Graeme Moir is a Consultant Plastic and Reconstructive Surgeon working at The Royal London Trust. Mr Moir has a special interest in the treatment of cancers affecting the skin. He has been using Electrochemotherapy for the last five years.
He says, “The nice thing about Electrochemotherapy is that you can repeat it as often as you need to…you can have two, three or even four treatments.”
In cases of melanoma or breast cancer, where a patient has spent years going through all the other treatments, some of them have reached the end of the line in terms of treatment options. “It’s wonderful that we now have a new treatment, Electrochemotherapy, that can be used after all other treatments. It’s another line of hope for the patient.”
The future for Electrochemotherapy is exciting as it is used in an increasing number of surgical specialties, such as breast, gynaecology and head and neck cancers, as well as treating skin cancer, showing that this is a very valuable addition to the armament against cancer.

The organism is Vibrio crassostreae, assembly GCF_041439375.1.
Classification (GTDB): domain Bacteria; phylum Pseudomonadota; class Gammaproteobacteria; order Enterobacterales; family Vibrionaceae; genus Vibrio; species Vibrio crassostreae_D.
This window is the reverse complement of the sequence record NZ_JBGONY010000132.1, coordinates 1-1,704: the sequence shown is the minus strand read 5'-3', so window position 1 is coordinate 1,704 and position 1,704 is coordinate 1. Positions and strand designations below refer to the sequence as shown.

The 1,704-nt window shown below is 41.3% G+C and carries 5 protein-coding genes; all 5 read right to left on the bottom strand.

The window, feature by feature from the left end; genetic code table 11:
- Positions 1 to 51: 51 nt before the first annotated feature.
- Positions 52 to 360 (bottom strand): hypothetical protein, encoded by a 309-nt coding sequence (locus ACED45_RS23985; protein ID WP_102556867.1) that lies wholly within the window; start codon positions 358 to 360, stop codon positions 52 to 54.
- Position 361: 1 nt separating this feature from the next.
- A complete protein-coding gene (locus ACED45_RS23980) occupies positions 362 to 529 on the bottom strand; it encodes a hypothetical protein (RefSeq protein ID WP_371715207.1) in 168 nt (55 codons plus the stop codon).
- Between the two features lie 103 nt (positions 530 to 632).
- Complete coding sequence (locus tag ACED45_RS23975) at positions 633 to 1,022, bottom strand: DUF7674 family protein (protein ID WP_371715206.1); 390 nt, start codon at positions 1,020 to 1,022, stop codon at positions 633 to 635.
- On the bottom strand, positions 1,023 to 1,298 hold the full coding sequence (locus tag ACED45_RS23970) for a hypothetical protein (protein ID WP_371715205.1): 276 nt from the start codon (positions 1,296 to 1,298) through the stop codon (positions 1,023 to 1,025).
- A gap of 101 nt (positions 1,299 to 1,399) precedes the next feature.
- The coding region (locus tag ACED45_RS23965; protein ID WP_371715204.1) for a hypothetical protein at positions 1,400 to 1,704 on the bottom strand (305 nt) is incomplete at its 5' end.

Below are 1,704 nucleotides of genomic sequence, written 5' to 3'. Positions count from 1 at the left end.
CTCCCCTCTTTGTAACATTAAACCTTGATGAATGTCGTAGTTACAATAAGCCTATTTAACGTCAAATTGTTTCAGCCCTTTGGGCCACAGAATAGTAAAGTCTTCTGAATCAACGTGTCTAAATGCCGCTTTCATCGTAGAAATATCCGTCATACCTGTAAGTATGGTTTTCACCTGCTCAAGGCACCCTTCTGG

Virginia Wolstenholme is a Consultant Clinical Oncologist at Bart’s in London who works in breast cancer and skin cancer. She has been part of a team using Electrochemotherapy for the past four years.
She says, “As well as considering skin cancer patients for Electrochemotherapy, we also take referrals for patients with gynaecological, head and neck and breast cancers. Indications for Electrochemotherapy are palliative disease control of bulky tumours, controlling pain and fungating areas that cannot be achieved with chemotherapy.
It may be used for patients that have exhausted all lines of treatment.
Often patients referred for Electrochemotherapy may only have very small volume cutaneous disease. Electrochemotherapy may be very useful as patients may not want to have a further line of chemotherapy. Patients may not want to use up limited options for chemotherapy and choose to use Electrochemotherapy instead. Patients may have had many lines of chemotherapy as well as radiotherapy and may be quite far along their patient pathway. They may have exhausted a lot of other treatments and not have a lot of other options to help them.
Electrochemotherapy when compared to chemotherapy and other targeted treatments is much cheaper. Electrochemotherapy represents a cost effective way to palliate the patients.
For the future, we will be looking at ways this can be added into other treatments, particularly with immunotherapy to see if we can improve the efficacy of Electrochemotherapy.”